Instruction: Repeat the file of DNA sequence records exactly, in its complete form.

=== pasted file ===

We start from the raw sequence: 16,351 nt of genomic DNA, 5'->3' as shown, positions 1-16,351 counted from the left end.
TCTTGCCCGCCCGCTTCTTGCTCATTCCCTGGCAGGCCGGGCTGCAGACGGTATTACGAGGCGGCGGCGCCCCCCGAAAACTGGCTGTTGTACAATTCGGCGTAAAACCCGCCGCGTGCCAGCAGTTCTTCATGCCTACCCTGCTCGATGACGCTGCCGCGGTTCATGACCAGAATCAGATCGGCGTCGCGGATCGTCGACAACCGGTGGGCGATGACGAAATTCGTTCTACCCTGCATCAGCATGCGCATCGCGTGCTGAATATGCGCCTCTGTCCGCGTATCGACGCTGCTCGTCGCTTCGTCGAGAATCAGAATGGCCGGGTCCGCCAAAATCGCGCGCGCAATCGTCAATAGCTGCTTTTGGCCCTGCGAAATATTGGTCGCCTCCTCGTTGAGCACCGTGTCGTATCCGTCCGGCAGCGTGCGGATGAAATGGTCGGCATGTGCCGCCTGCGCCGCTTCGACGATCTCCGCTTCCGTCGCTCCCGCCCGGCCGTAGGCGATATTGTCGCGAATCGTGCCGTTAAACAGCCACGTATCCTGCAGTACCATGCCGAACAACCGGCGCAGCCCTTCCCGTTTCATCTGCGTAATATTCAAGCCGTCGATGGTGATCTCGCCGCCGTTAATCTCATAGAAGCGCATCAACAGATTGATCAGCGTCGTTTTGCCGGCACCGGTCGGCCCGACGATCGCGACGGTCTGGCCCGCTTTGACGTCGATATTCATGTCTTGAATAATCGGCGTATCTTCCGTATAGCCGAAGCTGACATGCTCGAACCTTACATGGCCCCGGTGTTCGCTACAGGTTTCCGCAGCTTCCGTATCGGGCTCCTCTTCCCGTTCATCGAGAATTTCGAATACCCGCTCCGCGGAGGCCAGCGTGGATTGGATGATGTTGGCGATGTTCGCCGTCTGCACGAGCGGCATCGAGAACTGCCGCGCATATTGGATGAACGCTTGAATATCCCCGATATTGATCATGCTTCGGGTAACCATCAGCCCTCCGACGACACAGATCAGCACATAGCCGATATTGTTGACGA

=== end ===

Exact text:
We start from the raw sequence: 16,351 nt of genomic DNA, 5'->3' as shown, positions 1-16,351 counted from the left end.
TCTTGCCCGCCCGCTTCTTGCTCATTCCCTGGCAGGCCGGGCTGCAGACGGTATTACGAGGCGGCGGCGCCCCCCGAAAACTGGCTGTTGTACAATTCGGCGTAAAACCCGCCGCGTGCCAGCAGTTCTTCATGCCTACCCTGCTCGATGACGCTGCCGCGGTTCATGACCAGAATCAGATCGGCGTCGCGGATCGTCGACAACCGGTGGGCGATGACGAAATTCGTTCTACCCTGCATCAGCATGCGCATCGCGTGCTGAATATGCGCCTCTGTCCGCGTATCGACGCTGCTCGTCGCTTCGTCGAGAATCAGAATGGCCGGGTCCGCCAAAATCGCGCGCGCAATCGTCAATAGCTGCTTTTGGCCCTGCGAAATATTGGTCGCCTCCTCGTTGAGCACCGTGTCGTATCCGTCCGGCAGCGTGCGGATGAAATGGTCGGCATGTGCCGCCTGCGCCGCTTCGACGATCTCCGCTTCCGTCGCTCCCGCCCGGCCGTAGGCGATATTGTCGCGAATCGTGCCGTTAAACAGCCACGTATCCTGCAGTACCATGCCGAACAACCGGCGCAGCCCTTCCCGTTTCATCTGCGTAATATTCAAGCCGTCGATGGTGATCTCGCCGCCGTTAATCTCATAGAAGCGCATCAACAGATTGATCAGCGTCGTTTTGCCGGCACCGGTCGGCCCGACGATCGCGACGGTCTGGCCCGCTTTGACGTCGATATTCATGTCTTGAATAATCGGCGTATCTTCCGTATAGCCGAAGCTGACATGCTCGAACCTTACATGGCCCCGGTGTTCGCTACAGGTTTCCGCAGCTTCCGTATCGGGCTCCTCTTCCCGTTCATCGAGAATTTCGAATACCCGCTCCGCGGAGGCCAGCGTGGATTGGATGATGTTGGCGATGTTCGCCGTCTGCACGAGCGGCATCGAGAACTGCCGCGCATATTGGATGAACGCTTGAATATCCCCGATATTGATCATGCTTCGGGTAACCATCAGCCCTCCGACGACACAGATCAGCACATAGCCGATATTGTTGACGA